UK Politics

Migrant crisis: Farage says EU 'mad' to accept so many

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Media captionMr Farage told the European Parliament that the EU "must stop the boats coming" like Australia had

UKIP leader Nigel Farage has said the EU was "mad" to accept so many refugees and claimed "Isis are using this route to put jihadists on European soil".

Speaking in the European Parliament, he said the EU should stop boats arriving, as Australia did.

He told European Commission President Jean-Claude Juncker that unless he gave back control of the UK borders, Britain would vote to leave the EU.

He was responding to Mr Juncker's "state of the union" annual address.

Mr Juncker said tackling the migration crisis was "a matter of humanity and human dignity", as he urged EU member states to accept their share of an additional 120,000 refugees.

"It's 160,000 refugees in total that Europeans have to take into their arms and I really hope that this time everyone will be on board - no rhetoric, action is what is needed," he told MEPs.

He broke off from his speech to brand the views of UK MEPs who had been heckling him "worthless".

'Cohesion risk'

"You can interrupt me from time to time," said the European Commission president. "I will not at each time respond to what you are saying because what you are saying is worthless."

Reports suggested that the rebuke was aimed at UKIP leader Nigel Farage, but Mr Farage claimed it was directed at Scottish UKIP MEP David Coburn.

In his speech, Mr Farage said: "The majority that are coming are economic migrants.

"In addition we see, as I warned earlier, evidence that Isis are now using this route to put their jihadists on European soil.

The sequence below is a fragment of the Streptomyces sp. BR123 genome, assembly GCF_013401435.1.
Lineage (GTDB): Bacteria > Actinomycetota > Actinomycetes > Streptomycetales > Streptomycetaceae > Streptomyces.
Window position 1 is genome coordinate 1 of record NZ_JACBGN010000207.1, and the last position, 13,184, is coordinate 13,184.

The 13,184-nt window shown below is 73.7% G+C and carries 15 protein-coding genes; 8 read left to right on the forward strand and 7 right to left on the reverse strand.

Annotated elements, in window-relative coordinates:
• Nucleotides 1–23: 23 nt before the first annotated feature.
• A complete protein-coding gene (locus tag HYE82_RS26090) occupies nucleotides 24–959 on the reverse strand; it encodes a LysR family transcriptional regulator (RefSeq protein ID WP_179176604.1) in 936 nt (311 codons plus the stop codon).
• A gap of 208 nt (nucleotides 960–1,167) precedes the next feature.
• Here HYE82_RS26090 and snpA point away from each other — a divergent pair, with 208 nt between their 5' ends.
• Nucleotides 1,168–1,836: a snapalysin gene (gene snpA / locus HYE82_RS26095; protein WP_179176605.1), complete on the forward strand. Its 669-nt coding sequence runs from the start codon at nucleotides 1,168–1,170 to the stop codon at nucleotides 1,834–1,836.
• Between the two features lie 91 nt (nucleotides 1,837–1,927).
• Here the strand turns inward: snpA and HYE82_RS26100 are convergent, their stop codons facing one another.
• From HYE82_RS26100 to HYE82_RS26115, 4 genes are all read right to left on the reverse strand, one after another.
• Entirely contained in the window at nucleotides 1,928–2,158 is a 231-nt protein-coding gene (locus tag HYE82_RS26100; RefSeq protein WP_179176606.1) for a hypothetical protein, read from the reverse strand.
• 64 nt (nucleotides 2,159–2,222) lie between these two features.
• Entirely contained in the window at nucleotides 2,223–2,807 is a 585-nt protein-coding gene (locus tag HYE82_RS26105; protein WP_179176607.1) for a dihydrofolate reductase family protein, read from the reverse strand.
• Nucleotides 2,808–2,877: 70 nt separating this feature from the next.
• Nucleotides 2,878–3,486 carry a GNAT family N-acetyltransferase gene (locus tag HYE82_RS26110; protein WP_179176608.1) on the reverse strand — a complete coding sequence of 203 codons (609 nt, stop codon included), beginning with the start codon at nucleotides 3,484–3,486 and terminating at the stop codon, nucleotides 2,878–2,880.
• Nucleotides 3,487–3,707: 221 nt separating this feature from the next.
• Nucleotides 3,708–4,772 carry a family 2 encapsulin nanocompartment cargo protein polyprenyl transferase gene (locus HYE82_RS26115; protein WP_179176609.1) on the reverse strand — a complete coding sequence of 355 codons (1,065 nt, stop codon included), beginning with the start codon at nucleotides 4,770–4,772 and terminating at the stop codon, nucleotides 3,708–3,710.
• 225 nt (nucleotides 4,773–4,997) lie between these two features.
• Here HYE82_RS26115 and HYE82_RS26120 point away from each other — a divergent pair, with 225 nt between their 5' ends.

"We must be mad to take this risk with the cohesion of our societies.

"If we want to help genuine refugees, if we want to protect our societies, if we want to stop the criminal trafficking gangs from benefiting as they are, we must stop the boats coming as the Australians did and then we can assess who qualifies for refugee status."

'Head and heart'

Mr Farage has called for the creation of off-shore reception centres to assess whether migrants coming to Europe have legitimate claims or not.

Speaking on the BBC News Channel, he said "the vast majority of those who come to Europe would not qualify" as refugees, if a refugee is someone who is in direct fear of persecution for their ethnicity or religious beliefs.

He added that the only way to stop people drowning in the Mediterranean was by telling them "if you come by this route you will not be accepted".

UK Prime Minister David Cameron has refused to take part in the EU quota system for refugees, under which France and Germany will take 55,000 extra refugees.

He has said Britain will accept 20,000 Syrian refugees over the next five years - and hit back at criticism from Labour and the SNP that it was not enough.

He told MPs: "We have to use our head and our heart.

"We have committed to taking 20,000 people - I want us to get on with that."

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